When my friend’s parents passed away a few months ago within weeks of each other, the last thing on anyone’s mind was who got what. The planning of not just one, but two funerals back-to-back was a heartbreaking experience for both my friend and her brother, and they were as united a front as I’d ever seen them.
Fast-forward a few weeks to the reading of the wills. Both my friend and her brother thought they were pretty clear on what they were to be left, but it seems their father, a cantankerous old sod at the best of times, decided to throw a last-minute spanner in the works, upsetting the balance between siblings and opening a rift between them that may not be reparable.
It seems the old man got a bee in his bonnet in his last months. Without his family’s knowledge, he changed his will to disinherit the brother from a large piece of family land he was meant to split with my friend, his sister. Instead, their father bypassed his son and daughter altogether, leaving the land to his grandchildren. This may have been ok, except that my friend has three kids and the brother has none.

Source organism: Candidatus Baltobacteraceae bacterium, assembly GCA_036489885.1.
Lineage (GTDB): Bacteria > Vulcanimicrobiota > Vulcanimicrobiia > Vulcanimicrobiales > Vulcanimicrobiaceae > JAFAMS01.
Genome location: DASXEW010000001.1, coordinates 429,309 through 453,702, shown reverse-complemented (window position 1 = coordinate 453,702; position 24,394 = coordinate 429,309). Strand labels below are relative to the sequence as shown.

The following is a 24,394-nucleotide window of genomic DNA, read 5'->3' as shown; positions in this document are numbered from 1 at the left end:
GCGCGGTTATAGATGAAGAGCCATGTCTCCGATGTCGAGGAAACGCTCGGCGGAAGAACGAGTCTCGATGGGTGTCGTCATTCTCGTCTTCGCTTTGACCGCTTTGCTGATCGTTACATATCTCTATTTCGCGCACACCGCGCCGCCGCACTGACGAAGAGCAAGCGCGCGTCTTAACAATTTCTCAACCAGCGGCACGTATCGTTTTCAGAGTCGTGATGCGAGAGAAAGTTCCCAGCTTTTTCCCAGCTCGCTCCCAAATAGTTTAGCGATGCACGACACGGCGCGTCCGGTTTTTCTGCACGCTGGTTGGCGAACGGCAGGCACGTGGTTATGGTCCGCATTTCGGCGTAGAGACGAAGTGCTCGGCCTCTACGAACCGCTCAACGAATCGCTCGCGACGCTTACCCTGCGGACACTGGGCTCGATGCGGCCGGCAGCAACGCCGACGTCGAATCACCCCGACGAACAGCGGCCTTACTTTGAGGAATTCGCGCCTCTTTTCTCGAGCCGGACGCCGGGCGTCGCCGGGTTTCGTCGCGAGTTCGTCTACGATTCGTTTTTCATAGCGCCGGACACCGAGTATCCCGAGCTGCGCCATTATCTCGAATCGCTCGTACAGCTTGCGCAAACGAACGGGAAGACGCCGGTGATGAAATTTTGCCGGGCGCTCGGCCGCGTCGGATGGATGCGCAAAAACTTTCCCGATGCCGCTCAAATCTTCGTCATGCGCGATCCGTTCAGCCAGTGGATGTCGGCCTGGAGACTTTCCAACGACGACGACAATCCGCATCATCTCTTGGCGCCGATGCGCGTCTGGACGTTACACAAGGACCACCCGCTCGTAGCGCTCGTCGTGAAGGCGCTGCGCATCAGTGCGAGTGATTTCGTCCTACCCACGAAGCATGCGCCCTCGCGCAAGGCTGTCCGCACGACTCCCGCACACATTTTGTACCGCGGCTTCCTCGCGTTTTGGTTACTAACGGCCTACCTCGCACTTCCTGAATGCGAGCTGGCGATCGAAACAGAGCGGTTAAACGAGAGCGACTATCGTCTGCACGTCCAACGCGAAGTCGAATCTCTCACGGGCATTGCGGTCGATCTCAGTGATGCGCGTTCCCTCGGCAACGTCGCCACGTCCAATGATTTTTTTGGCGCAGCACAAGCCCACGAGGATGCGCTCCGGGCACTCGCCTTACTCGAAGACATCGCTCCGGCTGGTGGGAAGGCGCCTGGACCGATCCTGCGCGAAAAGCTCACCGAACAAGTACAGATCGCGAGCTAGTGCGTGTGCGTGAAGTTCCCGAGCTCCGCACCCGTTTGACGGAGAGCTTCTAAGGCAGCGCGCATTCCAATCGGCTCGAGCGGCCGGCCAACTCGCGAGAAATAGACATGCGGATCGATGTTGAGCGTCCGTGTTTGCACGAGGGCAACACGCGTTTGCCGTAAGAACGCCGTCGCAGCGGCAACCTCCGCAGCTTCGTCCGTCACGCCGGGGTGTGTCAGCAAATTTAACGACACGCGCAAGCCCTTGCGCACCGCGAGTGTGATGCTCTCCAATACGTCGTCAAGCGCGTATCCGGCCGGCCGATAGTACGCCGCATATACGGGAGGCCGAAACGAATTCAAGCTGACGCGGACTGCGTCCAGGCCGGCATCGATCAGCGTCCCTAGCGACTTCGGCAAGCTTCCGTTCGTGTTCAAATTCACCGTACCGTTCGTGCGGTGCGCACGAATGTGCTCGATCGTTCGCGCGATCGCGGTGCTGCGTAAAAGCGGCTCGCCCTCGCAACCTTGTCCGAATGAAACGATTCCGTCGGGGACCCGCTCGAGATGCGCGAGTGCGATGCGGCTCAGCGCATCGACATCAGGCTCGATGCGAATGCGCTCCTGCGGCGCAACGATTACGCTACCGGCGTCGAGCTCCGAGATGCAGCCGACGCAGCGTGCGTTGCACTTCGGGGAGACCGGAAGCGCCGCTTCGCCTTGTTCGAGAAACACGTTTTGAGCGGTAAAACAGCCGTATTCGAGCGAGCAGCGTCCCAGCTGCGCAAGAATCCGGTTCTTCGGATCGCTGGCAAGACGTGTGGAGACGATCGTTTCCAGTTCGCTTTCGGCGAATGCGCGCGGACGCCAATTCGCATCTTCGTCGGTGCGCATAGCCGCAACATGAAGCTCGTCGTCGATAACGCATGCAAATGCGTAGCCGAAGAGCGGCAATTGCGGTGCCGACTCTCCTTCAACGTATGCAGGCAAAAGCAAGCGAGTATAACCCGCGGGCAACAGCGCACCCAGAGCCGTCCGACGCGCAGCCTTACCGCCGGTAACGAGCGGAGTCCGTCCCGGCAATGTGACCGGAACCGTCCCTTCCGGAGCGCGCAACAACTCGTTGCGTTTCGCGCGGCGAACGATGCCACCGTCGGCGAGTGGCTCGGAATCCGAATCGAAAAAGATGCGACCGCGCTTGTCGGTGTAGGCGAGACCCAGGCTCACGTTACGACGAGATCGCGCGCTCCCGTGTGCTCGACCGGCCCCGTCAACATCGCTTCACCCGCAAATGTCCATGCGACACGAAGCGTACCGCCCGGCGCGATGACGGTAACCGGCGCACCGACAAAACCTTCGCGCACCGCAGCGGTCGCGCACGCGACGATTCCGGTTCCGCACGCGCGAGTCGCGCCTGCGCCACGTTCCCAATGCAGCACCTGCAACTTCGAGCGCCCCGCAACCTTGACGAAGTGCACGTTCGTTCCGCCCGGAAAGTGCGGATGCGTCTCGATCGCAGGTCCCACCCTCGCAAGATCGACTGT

This triggered a time bomb that had long been waiting to explode. The brother had always felt their dad didn’t accept him and to him, this was a final “screw you” from the grave. Now he is taking his sister’s kids to court to try and extract his pound of flesh. Needless to say, it is destroying their family.
What Should Have Happened
The saddest part is that was all preventable. An honest conversation beforehand to explain the reasons behind the decision may have helped. Perhaps the intention was to cut his son out, but just as likely it was that he wanted his grandchildren to get a piece of the pie, too.
A discussion may not have stopped the anger, but at least it could have given his dad a chance to say his piece and give his reasons. It would also have given his son the opportunity to ask him to compensate him in another way so that he didn’t feel quite so snubbed. It also could have prevented the parent’s hard-earned assets being squandered on lawyer’s fees when they could have been used in ways more pleasurable than a courtroom.
Obviously, who a person leaves their assets to is entirely up to them, but it is worth considering the fallout if said assets are not distributed “fairly” or at least in a way that keeps too many feelings from being hurt. This is one case where honesty is indeed the best policy.